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Lubriphonic-cation

BY NICK FETTY | APRIL 09, 2009 7:30 AM

mp3 sample: Lubriphonic

"Soul Solution"

Being on tour for weeks at a time with five other people in one van gets to be a bit wearing. To avoid the monotony, the members of Lubriphonic do impressions of famous blues harmonica player James Cotton. This is especially apt because the band’s drummer and trombonist both have collaborated with Cotton.

Hailing from Highland Park, Ill., Lubriphonic will bring its “groovy organic funky rock” sound to the Yacht Club, 13 S. Linn St., for the first time on Saturday. Iowa City’s Slip Silo will open for the sextet at 9 p.m.; tickets are $7.

Guitarist and vocalist Giles Corey and drummer Rick King formed Lubriphonic in 2000.

“Over the years, it developed into what it is now, which is a horn-based rock ’n’ roll band,” Corey said. “It grew into being something that we’re doing as our main project as opposed to just a side thing.”

Corey is the only member who isn’t a Chicago-land native. In his first musical gig, he played guitar for legendary bluesman Buddy Scott, whose grandson is Lubriphonic bassist Joewaun Scott.

Last month Lubriphonic performed to a sold-out crowd in the 18th-annual HopeFest at the Park West Theatre in Chicago. HopeFest, which is free to the public, is a fundraiser for the Chicago Coalition for the Homeless. Every year the event offers health screenings, school supplies, and haircuts for those who need them.

“It was an honor to be invited to play a gig like that,” King said. “It had a deeper meaning than just playing a party.”

King has toured the globe with Grammy-winning artists such as Chuck Berry, Junior Wells, and Bo Diddley. The drummer has also appeared in the documentary History Makers with B.B. King as well as Martin Scorcese’s The Blues.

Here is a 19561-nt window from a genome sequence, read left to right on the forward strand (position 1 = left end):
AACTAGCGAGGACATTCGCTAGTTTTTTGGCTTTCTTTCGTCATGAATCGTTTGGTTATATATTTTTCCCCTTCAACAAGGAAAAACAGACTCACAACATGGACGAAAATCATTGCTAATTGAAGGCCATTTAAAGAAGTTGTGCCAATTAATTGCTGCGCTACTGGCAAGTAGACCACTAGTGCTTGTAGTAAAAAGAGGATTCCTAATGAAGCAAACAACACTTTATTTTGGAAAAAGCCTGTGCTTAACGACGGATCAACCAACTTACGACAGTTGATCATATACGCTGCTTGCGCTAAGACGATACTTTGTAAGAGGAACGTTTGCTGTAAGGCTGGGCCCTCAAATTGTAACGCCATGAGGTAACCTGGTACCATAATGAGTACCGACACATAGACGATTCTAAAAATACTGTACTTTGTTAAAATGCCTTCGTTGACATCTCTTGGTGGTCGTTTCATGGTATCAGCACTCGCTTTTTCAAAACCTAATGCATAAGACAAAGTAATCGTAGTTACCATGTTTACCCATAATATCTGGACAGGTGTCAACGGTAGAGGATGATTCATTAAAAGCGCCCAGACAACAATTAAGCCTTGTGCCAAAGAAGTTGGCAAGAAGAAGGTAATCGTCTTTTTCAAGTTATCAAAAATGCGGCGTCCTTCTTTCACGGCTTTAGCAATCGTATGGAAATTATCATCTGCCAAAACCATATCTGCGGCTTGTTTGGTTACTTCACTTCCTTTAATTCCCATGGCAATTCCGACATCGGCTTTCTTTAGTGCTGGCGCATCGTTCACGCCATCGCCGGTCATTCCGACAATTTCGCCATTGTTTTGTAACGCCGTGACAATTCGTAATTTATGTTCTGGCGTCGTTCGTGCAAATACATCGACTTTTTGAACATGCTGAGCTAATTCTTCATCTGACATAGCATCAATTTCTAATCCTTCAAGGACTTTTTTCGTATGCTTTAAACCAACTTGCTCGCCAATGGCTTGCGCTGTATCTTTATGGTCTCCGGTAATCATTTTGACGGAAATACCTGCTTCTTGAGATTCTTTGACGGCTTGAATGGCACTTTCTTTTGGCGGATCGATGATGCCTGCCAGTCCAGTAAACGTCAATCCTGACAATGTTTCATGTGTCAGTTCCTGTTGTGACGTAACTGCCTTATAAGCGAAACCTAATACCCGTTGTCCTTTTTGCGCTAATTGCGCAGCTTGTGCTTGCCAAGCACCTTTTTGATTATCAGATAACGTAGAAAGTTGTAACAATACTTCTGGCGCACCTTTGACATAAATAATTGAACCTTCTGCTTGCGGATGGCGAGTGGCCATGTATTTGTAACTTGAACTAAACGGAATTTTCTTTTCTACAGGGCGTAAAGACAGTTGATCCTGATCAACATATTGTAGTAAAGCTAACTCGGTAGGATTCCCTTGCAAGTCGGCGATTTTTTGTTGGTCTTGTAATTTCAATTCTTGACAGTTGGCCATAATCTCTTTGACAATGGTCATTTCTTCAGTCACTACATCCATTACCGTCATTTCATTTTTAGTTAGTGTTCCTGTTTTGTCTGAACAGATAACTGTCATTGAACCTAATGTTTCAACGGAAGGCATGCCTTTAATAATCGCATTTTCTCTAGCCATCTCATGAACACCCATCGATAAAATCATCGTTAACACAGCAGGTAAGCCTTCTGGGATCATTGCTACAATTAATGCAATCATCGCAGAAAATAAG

Lubriphonic’s sound is rounded out by Johnny Cotton on trombone and Ron Haynes on trumpet.

About six months ago, the group recruited an alto saxophonist who goes by T.K. or Tequila Kid.
James Brown, Curtis Mayfield, and Sly Stone are just some of the group’s influences as well as other jazz, R&B, and soul musicians.

In 2001, Lubriphonic released its début self-titled studio album. Next was Supermoncho a “hybrid” album that was recorded in 2005 at the venue Alive One in Chicago. The band brought in equipment to record a studio album, but they also invited a select group of friends to give it a bit of a live feel.

“We were able to have the best of both of worlds,” King said. “We recorded live in front of our friends, yet we had professional studio gear in there with us.”

Last year, the group released another studio album, Soul Solution. The release of Live at Alive One — a 10-song set recorded over a single night — followed later that year.

“We’re a live band, and we’re live musicians,” King said. “Our live show is really what represents us.”

This summer is looking busy for Lubriphonic with performances scheduled for the High Sierra Music Festival in Quincy, Calif. as well as the group’s second trip to the Wakarusa Festival in Arkansas. Lubriphonic also hopes to release another studio album by next fall.

At present, Corey is recovering from an ankle injury and is ready for the group’s Iowa City début.

“The Iowa City Yacht Club is a renowned sort of venue,” he said. “There are a lot of bands from Chicago that we’re friends with that have played there, so I’ve been looking forward to doing the gig.”


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